Any of our resident christians believe in the rapture index? Would you care to enlighten us as to why the rapture index isn't the height of insanity?
    Well, I would definitely classify myselt as a Christian. Many of you would likely classify me as a fundamental(ist) Christian.

    I believe there will be a rapture of the church. Christ will come back at some point and take the church with Him.

    But the Bible clearly says it will be like a thief in the night, that no man knows when that will be. So I've never understood the Christians who try to determine when it will be.

    Furthermore, the book of I Thessalonians (or was it II Thessalonians?) was written by Paul primarily because the people there were waiting for the kingdom to come. They were quitting their jobs and sitting back, preparing for the kingdom. Paul wrote to tell them this was not the way to do things.

    It seems, if there is any validity to this article (I haven't heard of the rapture index before) then these people are pretty much advocating the same thing the Thessalonians were doing.

    The fact of the matter is, I can't think of a time in history when there hasn't been warfare. Disease has always been an issue. Probably during the black plague there were people thinking the end times were near. Probably also during WWI and WWII.

    The Bible basically says to be ready for it, since it could come at any time, but not to be living dependent on its imminency.
  7. Standard memberRagnorak
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    09 Dec '05 16:352 edits
    Originally posted by joelek
    Well, I would definitely classify myselt as a Christian. Many of you would likely classify me as a fundamental(ist) Christian.

    I believe there will be a rapture of the church. Christ will come back at some point and take the church with Him.

    But the Bible clearly says it will be like a thief in the night, that no man knows when that will be. So I've ...[text shortened]... ready for it, since it could come at any time, but not to be living dependent on its imminency.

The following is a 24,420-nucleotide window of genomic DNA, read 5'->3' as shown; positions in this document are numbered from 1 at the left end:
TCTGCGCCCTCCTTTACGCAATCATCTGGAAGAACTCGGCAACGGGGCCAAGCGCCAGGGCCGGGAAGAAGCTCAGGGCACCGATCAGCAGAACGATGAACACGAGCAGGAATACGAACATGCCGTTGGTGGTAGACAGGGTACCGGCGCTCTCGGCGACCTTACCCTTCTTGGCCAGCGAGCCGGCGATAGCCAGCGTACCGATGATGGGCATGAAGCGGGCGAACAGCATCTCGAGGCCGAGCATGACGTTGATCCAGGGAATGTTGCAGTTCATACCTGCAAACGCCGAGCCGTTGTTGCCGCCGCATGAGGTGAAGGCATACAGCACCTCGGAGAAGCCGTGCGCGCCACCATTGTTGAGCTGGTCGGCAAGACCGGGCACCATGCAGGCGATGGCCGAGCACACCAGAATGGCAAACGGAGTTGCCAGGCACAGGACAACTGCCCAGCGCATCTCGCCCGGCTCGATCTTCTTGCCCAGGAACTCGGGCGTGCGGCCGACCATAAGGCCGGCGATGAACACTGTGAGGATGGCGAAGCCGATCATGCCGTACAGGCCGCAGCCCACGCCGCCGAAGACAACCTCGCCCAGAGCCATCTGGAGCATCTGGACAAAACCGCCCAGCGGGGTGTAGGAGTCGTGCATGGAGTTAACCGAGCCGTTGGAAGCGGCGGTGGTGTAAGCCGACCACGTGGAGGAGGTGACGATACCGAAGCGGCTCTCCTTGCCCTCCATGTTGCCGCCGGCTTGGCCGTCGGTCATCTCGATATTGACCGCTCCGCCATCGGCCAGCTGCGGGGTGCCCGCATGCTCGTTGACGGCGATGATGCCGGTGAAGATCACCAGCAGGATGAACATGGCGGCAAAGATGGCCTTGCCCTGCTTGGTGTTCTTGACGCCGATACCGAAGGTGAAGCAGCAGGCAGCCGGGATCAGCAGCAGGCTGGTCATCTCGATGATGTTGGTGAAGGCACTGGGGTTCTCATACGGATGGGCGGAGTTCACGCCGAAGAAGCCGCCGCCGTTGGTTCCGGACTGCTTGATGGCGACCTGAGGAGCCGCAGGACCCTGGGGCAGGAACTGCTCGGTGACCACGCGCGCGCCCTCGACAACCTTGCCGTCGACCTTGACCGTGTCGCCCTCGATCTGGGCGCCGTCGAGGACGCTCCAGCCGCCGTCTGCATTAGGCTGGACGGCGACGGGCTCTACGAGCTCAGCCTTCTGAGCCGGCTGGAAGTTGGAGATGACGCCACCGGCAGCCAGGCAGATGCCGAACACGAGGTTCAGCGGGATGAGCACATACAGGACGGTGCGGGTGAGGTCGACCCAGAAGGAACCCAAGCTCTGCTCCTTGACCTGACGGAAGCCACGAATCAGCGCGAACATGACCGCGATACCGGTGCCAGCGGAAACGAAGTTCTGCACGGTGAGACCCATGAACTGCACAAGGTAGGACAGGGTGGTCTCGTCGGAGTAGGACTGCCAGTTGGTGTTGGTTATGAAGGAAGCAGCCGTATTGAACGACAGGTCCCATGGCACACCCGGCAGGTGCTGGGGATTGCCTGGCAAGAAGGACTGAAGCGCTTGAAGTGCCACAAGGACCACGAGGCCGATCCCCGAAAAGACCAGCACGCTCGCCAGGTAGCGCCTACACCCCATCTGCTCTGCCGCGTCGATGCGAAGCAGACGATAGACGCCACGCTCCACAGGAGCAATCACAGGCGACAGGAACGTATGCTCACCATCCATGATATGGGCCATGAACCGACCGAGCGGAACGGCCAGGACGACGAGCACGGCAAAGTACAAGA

Sorry, my scripture knowledge is very weak. Where did Paul write that the EU was the "Beast Government" and that the search for a new EU president is a sign of the coming of the end days?

    Thanks for your serious reply, and sorry for my seemingly sarcastic response, but I just can't get my head around the idea that war/famine/disease/environmental degradation and plagues can be seen as a good thing because it means a return to the coming of christ.

    D

    [EDIT] Sorry, just noticed that you said that you had no prior knowledge of the rapture index. Anybody else have any ideas/thoughts on this?
  8. Hmmm . . .
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    09 Dec '05 16:38
    Originally posted by joelek
    Well, I would definitely classify myselt as a Christian. Many of you would likely classify me as a fundamental(ist) Christian.

    I believe there will be a rapture of the church. Christ will come back at some point and take the church with Him.

    But the Bible clearly says it will be like a thief in the night, that no man knows when that will be. So I've ...[text shortened]... ready for it, since it could come at any time, but not to be living dependent on its imminency.
    Similarly, the prophet Amos, to those “buying the poor for silver and the needy for a pair of sandals,” while practicing religious ritual in hope for the arrival of “the day of YHVH”:

    Amos 5:18 Alas for you who desire the day of YHVH! Why do you want the day of YHVH? It is darkness, not light;
    19 as if someone fled from a lion, and was met by a bear; or went into the house and rested a hand against the wall, and was bitten by a snake.
    20 Is not the day of YHVH darkness, not light, and gloom with no brightness in it?
    21 I hate, I despise your festivals, and I take no delight in your solemn assemblies.
    22 Even though you offer me your burnt offerings and grain offerings, I will not accept them; and the offerings of well-being of your fatted animals I will not look upon.